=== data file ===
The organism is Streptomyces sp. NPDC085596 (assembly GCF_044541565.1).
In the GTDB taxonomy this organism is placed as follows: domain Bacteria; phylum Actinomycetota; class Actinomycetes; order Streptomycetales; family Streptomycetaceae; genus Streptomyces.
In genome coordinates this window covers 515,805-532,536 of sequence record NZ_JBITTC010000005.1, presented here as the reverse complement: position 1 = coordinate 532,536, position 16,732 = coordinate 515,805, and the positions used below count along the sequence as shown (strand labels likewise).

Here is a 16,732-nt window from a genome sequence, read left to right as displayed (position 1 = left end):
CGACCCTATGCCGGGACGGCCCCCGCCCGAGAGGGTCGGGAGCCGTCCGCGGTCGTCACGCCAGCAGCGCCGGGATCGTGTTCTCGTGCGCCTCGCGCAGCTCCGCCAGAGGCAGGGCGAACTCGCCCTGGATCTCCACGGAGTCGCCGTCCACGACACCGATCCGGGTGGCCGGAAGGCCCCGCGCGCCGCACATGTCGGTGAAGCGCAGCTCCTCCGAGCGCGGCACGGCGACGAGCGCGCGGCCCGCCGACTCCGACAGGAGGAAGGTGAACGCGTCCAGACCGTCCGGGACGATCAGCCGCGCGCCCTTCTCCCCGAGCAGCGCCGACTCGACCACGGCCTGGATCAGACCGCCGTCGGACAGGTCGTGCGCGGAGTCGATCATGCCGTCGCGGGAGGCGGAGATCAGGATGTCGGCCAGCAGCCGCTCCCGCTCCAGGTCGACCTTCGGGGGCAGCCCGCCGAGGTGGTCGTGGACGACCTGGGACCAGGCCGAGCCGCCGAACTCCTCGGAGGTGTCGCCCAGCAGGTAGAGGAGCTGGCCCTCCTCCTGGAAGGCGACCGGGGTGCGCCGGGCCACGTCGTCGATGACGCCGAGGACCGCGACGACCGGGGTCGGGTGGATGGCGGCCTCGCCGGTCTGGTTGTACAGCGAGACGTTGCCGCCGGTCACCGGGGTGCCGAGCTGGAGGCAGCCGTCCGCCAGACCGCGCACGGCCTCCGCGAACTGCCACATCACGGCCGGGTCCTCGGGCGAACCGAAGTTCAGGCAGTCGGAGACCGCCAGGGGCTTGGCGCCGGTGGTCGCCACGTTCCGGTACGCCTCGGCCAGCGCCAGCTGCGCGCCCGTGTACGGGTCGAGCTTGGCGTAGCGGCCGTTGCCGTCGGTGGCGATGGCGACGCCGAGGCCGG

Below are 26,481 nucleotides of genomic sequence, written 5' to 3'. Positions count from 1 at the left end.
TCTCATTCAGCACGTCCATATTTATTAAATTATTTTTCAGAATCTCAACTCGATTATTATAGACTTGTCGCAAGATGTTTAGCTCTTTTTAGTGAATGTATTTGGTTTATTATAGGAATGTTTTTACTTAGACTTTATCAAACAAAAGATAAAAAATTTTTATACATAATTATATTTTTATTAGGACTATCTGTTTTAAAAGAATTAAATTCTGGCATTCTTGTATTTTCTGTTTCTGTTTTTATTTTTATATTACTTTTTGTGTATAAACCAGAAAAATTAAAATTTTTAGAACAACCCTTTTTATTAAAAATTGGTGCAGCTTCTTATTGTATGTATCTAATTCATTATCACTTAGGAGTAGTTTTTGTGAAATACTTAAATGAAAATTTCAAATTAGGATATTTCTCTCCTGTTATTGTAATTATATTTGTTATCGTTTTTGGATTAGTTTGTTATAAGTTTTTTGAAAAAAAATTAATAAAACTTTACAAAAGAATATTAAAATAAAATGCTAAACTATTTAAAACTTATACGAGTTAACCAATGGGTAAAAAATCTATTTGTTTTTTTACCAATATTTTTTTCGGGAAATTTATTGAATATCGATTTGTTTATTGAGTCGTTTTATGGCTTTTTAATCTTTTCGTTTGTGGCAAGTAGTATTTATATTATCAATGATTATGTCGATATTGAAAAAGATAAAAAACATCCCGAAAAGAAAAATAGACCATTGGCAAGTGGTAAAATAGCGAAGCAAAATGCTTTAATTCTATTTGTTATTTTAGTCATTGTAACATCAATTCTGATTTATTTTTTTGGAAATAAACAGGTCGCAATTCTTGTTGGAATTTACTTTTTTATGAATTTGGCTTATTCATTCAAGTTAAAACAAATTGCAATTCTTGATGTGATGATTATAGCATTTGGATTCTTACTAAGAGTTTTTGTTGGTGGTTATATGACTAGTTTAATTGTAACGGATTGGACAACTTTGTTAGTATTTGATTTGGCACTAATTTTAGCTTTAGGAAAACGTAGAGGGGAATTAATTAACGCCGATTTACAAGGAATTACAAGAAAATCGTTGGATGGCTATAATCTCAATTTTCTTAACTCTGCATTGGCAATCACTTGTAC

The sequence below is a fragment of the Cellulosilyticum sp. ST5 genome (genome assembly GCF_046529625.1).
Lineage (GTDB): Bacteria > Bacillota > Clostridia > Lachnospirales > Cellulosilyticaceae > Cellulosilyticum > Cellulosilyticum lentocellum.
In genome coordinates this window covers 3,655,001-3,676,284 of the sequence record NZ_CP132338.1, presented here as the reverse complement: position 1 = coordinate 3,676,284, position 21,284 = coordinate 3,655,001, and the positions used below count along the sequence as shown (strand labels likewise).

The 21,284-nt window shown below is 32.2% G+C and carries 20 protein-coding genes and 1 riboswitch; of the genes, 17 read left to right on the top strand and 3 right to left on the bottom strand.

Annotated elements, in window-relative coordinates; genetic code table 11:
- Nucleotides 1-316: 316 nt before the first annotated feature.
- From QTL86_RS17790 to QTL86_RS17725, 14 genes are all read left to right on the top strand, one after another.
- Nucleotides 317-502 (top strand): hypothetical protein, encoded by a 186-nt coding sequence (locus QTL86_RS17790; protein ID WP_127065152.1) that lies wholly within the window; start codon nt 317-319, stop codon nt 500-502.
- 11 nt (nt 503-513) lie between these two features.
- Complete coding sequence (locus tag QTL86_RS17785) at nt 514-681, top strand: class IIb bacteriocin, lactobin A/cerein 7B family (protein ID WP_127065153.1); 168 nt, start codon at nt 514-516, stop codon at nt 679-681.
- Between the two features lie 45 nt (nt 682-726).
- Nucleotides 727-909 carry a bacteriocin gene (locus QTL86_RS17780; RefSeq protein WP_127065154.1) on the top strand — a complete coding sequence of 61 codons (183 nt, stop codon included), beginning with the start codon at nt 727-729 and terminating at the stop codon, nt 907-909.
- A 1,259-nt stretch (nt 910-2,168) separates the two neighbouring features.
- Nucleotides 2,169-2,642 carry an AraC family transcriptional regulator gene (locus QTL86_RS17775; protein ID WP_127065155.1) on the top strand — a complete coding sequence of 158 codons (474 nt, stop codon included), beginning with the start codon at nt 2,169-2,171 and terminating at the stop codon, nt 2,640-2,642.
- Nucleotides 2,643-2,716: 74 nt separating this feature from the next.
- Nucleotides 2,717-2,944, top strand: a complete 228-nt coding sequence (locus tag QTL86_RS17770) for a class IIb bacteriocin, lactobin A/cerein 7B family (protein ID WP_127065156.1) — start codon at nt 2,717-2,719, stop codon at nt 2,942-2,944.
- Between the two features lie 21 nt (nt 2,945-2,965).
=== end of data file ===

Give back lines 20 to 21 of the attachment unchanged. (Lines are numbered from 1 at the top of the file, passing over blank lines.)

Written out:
- A 1,259-nt stretch (nt 910-2,168) separates the two neighbouring features.
- Nucleotides 2,169-2,642 carry an AraC family transcriptional regulator gene (locus QTL86_RS17775; protein ID WP_127065155.1) on the top strand — a complete coding sequence of 158 codons (474 nt, stop codon included), beginning with the start codon at nt 2,169-2,171 and terminating at the stop codon, nt 2,640-2,642.